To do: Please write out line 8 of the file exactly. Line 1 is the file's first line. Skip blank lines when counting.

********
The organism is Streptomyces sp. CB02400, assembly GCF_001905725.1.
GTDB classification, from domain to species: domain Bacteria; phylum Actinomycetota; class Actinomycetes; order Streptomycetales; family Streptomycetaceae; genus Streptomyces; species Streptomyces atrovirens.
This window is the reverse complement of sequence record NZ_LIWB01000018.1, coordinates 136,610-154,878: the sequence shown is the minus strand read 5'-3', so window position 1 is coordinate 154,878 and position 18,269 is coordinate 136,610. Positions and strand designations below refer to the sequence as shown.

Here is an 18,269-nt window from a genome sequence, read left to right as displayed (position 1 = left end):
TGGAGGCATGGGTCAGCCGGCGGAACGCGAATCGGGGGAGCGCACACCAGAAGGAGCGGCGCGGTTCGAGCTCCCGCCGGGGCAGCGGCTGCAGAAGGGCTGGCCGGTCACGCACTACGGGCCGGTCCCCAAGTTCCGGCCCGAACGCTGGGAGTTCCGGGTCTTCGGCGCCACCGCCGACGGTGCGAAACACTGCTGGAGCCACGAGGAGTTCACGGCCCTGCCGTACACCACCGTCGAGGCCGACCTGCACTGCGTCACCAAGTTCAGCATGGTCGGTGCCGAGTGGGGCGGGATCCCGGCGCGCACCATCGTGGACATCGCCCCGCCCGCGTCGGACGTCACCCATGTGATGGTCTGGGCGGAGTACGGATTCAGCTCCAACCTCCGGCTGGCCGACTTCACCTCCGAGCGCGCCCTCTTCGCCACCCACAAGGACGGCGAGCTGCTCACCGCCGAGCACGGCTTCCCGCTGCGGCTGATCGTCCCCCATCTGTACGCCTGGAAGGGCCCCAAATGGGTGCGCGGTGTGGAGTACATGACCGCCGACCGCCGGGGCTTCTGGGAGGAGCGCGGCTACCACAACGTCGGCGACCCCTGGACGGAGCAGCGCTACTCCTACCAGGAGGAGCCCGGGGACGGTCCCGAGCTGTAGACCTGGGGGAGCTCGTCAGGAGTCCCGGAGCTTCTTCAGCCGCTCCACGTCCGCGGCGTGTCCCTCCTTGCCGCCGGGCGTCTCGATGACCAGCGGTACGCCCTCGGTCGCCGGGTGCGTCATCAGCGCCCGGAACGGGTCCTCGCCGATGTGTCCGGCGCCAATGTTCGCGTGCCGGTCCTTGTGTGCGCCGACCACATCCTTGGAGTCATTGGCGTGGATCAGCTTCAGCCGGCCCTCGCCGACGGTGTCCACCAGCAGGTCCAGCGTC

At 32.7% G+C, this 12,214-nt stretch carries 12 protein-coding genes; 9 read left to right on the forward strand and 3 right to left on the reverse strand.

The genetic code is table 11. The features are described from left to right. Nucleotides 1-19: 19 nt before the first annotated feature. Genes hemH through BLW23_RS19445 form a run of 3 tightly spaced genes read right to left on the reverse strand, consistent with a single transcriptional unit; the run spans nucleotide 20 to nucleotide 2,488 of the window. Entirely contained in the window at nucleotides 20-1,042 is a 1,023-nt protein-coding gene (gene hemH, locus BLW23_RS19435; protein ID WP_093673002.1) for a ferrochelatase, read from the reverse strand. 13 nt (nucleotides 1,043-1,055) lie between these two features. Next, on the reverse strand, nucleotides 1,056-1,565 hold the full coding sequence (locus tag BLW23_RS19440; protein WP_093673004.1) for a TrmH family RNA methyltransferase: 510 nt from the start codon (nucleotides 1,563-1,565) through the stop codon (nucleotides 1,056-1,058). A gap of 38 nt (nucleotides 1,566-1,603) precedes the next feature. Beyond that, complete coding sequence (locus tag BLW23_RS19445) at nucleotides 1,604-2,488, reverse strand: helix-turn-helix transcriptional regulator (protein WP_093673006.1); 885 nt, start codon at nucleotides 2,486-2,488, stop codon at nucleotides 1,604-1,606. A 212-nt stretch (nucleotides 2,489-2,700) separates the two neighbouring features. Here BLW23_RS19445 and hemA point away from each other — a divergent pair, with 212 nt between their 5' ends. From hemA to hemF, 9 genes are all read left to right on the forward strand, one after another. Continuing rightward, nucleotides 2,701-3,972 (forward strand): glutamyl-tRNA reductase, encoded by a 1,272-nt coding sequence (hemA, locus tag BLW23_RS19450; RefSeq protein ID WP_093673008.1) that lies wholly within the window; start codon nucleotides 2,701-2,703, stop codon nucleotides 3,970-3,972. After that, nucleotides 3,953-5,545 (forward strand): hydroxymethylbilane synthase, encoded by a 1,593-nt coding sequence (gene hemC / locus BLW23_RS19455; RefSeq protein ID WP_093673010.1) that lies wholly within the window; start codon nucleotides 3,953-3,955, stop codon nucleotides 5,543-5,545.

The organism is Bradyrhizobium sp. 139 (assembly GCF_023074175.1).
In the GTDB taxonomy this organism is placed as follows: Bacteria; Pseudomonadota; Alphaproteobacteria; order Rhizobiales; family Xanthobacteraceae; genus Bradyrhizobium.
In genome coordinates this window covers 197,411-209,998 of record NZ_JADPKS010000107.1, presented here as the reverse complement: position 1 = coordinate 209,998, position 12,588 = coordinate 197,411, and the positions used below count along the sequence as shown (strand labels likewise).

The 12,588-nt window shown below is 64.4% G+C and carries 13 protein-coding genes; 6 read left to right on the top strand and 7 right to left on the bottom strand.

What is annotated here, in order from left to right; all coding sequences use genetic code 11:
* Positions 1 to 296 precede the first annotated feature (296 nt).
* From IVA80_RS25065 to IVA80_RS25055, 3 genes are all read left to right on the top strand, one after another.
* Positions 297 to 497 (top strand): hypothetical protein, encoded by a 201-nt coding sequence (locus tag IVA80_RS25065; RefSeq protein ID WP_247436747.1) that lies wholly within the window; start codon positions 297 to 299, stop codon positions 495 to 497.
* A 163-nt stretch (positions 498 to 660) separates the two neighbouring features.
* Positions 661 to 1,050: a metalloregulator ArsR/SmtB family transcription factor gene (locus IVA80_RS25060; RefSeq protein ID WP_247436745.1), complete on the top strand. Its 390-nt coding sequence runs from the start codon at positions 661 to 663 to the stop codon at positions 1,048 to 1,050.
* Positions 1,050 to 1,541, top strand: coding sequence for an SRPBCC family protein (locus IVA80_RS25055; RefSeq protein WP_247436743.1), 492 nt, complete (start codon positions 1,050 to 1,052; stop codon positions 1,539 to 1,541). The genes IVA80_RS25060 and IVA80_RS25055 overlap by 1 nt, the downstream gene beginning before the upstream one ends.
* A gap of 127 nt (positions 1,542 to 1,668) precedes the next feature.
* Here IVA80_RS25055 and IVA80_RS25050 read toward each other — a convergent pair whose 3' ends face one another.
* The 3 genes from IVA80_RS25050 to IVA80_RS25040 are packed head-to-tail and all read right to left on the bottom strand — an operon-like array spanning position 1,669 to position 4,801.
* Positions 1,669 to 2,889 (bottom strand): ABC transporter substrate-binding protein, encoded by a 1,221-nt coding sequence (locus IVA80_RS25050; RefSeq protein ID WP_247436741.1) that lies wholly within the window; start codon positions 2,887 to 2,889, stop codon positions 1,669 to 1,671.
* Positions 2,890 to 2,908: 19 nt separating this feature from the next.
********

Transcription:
The organism is Bradyrhizobium sp. 139 (assembly GCF_023074175.1).